As we sit at home, quarantined and not able to do many of our outdoor adventures with our scouting friends, we can only look forward to the possibility of Spring Scouting adventures and our summer expeditions. I’m hopeful, like many of us, that we’ll have the opportunity to get out enjoy the outdoors beyond our neighbourhoods. My Venturer Company has an expedition to Kandersteg, Switzerland planned for this summer; but it’s likely we’ll need an alternative. I’m thinking of co-planning a 5-day white water trip, perhaps with backcountry hiking combination, building off my training last spring and more training this spring, if we’re lucky.
Scouting is about firsts, and last summer I had the opportunity to try out White Water Canoeing as part of an organized training expedition in Voyageur Council. This was my first time ever doing this and I was a little scared as success relied on me and my partner’s communication skills. We practiced our basic strokes on the flat water above the rapids and got more comfortable with each other’s stroke rhythm. Tim and I were doing well together, soaring through the challenges. It was clear that I was better at the front ‘power’ position and he was better at back steering.
As we went down the rapids the first time, we splashed about and had some trouble with the strong current but managed to work it out.
Communication skills were required in these rapids and were very easy to follow as we where told that the stern position should take the leadership role. Thanks to the training we received our draws and prys kept us going down the middle of the river, for the most part at least. It was tons of fun and we wanted to go again.
We portaged our canoe up to the top of the rapid alongside our other friends that wanted to go again, and all took turns carrying equipment as it was quite heavy. When we reached the top, Tim and I were asked to switch partners and go with two others. Tim and I quickly talked to our new partners about where they feel more comfortable in the boat and the plan of action for the rapids. We were happy to help and did an awkward canoe seating swap and were ready to set off again down the rapids. What I wasn’t prepared for was the fact that I had to be the back seat which I wasn’t as comfortable with. The new seating position in the canoe wasn’t easy as it had many different skills and strokes that I wasn’t used to, but a good learning experience.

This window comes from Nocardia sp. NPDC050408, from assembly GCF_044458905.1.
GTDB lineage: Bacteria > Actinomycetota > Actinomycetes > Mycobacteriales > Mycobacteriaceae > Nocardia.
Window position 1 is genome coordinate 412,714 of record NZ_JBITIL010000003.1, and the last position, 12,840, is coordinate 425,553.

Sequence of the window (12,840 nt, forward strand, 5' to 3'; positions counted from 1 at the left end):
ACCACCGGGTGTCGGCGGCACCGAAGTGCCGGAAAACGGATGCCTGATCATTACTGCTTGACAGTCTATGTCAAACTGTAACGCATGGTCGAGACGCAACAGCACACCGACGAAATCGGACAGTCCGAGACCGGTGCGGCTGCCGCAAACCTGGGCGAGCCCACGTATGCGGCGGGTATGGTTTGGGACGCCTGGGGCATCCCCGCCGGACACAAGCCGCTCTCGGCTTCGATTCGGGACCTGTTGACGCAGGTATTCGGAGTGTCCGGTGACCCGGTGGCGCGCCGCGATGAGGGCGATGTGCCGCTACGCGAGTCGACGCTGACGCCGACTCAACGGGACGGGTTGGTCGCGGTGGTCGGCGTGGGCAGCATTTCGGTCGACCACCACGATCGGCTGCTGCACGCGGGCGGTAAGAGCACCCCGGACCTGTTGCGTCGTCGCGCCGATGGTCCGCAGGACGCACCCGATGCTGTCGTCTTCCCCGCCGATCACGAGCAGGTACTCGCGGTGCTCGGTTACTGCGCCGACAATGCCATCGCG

Being in the back seat certainly pushed me out of my comfort zone and going down the rapids wasn’t the smoothest ride. We had a fair share of close encounters with tree branches, but we made it to the end with smiles on our faces. (Well at least mine! I think my new partner was a little scared, but she ran the rapids and was happy for that).
This was an amazing experience as I gained confidence while on white water and had fun cruising down the rapids.
After we were tired of portaging up to the top, a few of us stayed down below and practiced going from eddy to eddy. My partner wanted a break, so I tried soloing a two-person canoe and managed to fill it with water. It was quite a workout to return to shore without tipping the canoe. The whole experience was amazing, and I am getting very excited for the more advanced training course this spring. We will have bigger rapids, harder challenges and lots of fun to be had. This will set us up well for our first Company white water expedition this summer. For anybody that is new to canoeing or white water. It is crucial to understand these three tips to succeed, have respect and faith in your partner that they will be able to complete the challenge, understand the different paddle strokes and how they work, and have good communication with your partner and understand who has the leadership position to navigate you through the water.